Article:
Nuvorent is similar, but with a cool added opportunity to make a little cash. You list items you would like to rent to people in your area. In my case, I’m listing items here that are more expensive, such as tools and camping gear. Again, I don’t want to get rid of this stuff, because I do use it occasionally. These things will need to be replaced after a certain amount of use, so I may not necessarily want to just loan them out to strangers, but I can rent them, earn a few dollars, and save somebody else the expense of buying their own (or renting from a rental store, which is almost guaranteed to be more expensive). I’ve listed my cordless drill, a pet taxi, an air mattress, an internal frame backpack, and a few other items.

What I like about these two sites (as well as freecycle) is that in addition to helping us all consume less, which saves us money and conserves resources, it offers a great opportunity to interact more with my community. That’s something that is always positive.

One final option to consider is a tool lending library. I read about this on the fake plastic fish blog. I don’t have one in my community, but there is a list of places that do on wikipedia.

Reducing our consumption is like everything challenging in life: there are no easy answers. In trying to consume less, borrowing or renting from a neighbor is a great option for an item I might want to use once or twice a year. Realistically though, I can’t just say I’ll borrow everything. There are some things people won’t want to lend. Sometimes I’ll want an item to keep. Freecycle is a great option for these sorts of things, as are ebay and craiglist if I’m not able to wait.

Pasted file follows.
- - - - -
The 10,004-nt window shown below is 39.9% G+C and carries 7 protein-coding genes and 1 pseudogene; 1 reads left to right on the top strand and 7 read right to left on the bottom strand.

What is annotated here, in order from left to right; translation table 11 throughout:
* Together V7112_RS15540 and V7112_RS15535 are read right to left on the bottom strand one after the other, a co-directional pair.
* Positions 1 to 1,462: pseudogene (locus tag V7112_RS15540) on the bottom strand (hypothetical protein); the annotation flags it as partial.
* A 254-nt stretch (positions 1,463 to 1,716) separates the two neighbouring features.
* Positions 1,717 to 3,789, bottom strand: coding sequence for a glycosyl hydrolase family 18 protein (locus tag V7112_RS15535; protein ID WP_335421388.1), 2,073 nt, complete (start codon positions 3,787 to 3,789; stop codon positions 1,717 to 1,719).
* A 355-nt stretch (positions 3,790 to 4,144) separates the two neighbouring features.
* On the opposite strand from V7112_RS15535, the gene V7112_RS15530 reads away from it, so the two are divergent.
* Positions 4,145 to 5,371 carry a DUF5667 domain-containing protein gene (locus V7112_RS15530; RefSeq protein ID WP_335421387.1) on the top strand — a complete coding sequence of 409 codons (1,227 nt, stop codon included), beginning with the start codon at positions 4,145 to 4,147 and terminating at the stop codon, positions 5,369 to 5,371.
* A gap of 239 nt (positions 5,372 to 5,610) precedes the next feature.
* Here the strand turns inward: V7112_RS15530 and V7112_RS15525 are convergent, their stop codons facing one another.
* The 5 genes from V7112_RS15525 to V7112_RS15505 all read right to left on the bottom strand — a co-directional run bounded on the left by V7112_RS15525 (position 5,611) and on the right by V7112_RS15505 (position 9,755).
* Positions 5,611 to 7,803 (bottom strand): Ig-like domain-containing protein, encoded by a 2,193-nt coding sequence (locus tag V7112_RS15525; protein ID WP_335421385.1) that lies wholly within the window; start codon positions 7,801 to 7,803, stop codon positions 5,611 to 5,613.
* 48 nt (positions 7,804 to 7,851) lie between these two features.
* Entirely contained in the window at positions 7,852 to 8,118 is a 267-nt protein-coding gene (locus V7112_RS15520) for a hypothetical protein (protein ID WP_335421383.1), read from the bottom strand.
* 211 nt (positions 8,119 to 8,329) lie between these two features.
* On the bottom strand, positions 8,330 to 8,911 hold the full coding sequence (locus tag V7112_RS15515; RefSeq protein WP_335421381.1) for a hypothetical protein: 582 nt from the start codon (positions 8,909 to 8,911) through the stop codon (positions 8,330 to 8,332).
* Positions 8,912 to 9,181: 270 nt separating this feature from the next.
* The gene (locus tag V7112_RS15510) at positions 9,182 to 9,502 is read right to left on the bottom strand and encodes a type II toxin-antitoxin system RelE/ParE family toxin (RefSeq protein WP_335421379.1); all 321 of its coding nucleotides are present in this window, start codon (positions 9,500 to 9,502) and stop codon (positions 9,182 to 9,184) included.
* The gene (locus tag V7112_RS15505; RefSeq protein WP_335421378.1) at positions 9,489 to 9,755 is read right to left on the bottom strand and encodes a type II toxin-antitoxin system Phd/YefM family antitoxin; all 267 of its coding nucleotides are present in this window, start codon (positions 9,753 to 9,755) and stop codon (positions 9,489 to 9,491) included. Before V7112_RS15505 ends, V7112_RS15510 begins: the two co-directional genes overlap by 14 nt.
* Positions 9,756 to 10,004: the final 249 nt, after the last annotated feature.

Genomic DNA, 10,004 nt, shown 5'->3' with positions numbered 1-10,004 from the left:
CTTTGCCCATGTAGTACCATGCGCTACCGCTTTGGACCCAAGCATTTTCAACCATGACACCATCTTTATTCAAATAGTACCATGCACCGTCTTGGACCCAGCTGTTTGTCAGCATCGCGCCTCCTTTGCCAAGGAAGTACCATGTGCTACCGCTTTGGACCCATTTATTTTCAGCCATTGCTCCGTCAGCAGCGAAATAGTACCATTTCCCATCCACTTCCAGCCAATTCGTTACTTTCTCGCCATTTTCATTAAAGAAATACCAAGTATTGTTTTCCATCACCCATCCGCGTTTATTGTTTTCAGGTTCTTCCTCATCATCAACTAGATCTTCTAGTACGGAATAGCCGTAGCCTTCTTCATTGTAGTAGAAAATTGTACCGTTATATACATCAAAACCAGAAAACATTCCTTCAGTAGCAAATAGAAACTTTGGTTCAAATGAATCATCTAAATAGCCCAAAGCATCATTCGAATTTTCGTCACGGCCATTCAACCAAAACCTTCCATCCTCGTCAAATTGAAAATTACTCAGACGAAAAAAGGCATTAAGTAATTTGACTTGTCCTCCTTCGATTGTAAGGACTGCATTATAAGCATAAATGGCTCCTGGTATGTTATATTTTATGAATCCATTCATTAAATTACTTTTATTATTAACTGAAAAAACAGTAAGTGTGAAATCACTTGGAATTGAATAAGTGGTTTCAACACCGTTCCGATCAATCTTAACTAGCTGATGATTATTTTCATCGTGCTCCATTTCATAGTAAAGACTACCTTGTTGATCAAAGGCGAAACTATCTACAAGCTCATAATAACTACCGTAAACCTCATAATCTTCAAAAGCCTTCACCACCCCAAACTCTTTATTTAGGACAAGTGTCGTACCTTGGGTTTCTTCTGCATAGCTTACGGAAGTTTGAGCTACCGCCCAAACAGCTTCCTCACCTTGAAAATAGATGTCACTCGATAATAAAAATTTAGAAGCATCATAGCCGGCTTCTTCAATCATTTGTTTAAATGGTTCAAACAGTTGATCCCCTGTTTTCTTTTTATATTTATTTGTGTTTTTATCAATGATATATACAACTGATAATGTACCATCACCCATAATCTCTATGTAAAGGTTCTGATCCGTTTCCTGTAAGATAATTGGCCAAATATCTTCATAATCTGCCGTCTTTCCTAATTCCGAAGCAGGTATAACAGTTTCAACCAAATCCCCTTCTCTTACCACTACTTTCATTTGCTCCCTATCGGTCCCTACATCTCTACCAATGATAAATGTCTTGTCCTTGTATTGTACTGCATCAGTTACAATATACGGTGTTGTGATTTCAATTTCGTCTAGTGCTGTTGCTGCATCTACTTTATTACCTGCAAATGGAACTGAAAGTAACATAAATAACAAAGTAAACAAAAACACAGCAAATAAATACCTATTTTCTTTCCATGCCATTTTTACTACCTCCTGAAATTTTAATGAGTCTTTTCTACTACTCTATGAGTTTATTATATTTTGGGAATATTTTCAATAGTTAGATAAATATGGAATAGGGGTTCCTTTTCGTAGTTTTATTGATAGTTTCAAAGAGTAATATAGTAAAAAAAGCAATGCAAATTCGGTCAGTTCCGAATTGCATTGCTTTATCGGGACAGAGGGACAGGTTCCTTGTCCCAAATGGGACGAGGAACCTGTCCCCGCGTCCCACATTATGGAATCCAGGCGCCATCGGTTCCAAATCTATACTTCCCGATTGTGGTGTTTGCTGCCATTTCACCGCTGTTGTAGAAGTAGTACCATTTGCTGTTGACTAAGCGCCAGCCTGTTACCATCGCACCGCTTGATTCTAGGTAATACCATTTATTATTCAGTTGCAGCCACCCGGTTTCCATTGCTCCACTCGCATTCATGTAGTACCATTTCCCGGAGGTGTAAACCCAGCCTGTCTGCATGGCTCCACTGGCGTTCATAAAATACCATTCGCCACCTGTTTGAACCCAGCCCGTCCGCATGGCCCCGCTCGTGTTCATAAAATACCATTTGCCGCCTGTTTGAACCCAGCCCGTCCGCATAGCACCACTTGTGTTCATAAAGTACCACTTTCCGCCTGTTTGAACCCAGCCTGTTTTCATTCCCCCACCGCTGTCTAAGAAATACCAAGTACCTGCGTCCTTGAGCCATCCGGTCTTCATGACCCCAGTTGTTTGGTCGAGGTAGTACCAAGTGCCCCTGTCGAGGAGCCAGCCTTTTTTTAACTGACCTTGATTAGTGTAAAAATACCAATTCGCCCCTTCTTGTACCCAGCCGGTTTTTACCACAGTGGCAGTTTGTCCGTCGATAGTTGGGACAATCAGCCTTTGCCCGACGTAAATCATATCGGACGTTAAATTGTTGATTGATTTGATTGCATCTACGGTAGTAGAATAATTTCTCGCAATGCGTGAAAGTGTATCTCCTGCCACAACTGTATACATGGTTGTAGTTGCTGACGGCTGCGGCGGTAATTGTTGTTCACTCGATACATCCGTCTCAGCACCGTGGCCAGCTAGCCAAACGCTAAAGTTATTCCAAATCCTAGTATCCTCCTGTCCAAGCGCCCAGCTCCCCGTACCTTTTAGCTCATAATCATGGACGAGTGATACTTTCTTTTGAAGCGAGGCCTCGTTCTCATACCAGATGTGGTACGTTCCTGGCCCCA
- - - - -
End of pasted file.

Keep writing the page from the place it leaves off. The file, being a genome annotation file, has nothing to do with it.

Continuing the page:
What is clear is that with a little effort, homework, and thought, I can easily find ways to reduce how much I buy. None of these alternatives is more expensive than my current habits, and most will save, or even make, money. Best of all is knowing that all will reduce my impact on the planet.


Debbie said...

As you know our small town closed down the 'swap shop' at the transfer station because it was found to be a 'liability'. In my opinion it is a liability to not have a swap shop! It was the perfect way to get rid of items you no longer needed. I have written one open letter to the town selectmen and to the town online newspaper and I had positive response from community members but no words from the powers that be. Guess it is time to form a committee to help me get the swap shop reopened. I have a pile of items waiting to find new homes.

Green Me said...

I am not sure if this addresses your concerns...and I obviously can't speak for everything shipped overseas. However, in The Gambia and Madagascar, I've seen only clothes being sold. Also, I know that in many African countries in general the people are very creative and let very little go to waste. It my be surprising what someone with very little but creativity can do with our junk! In other words, shipping Goodwill leftovers overseas might actually be a good way to recycle.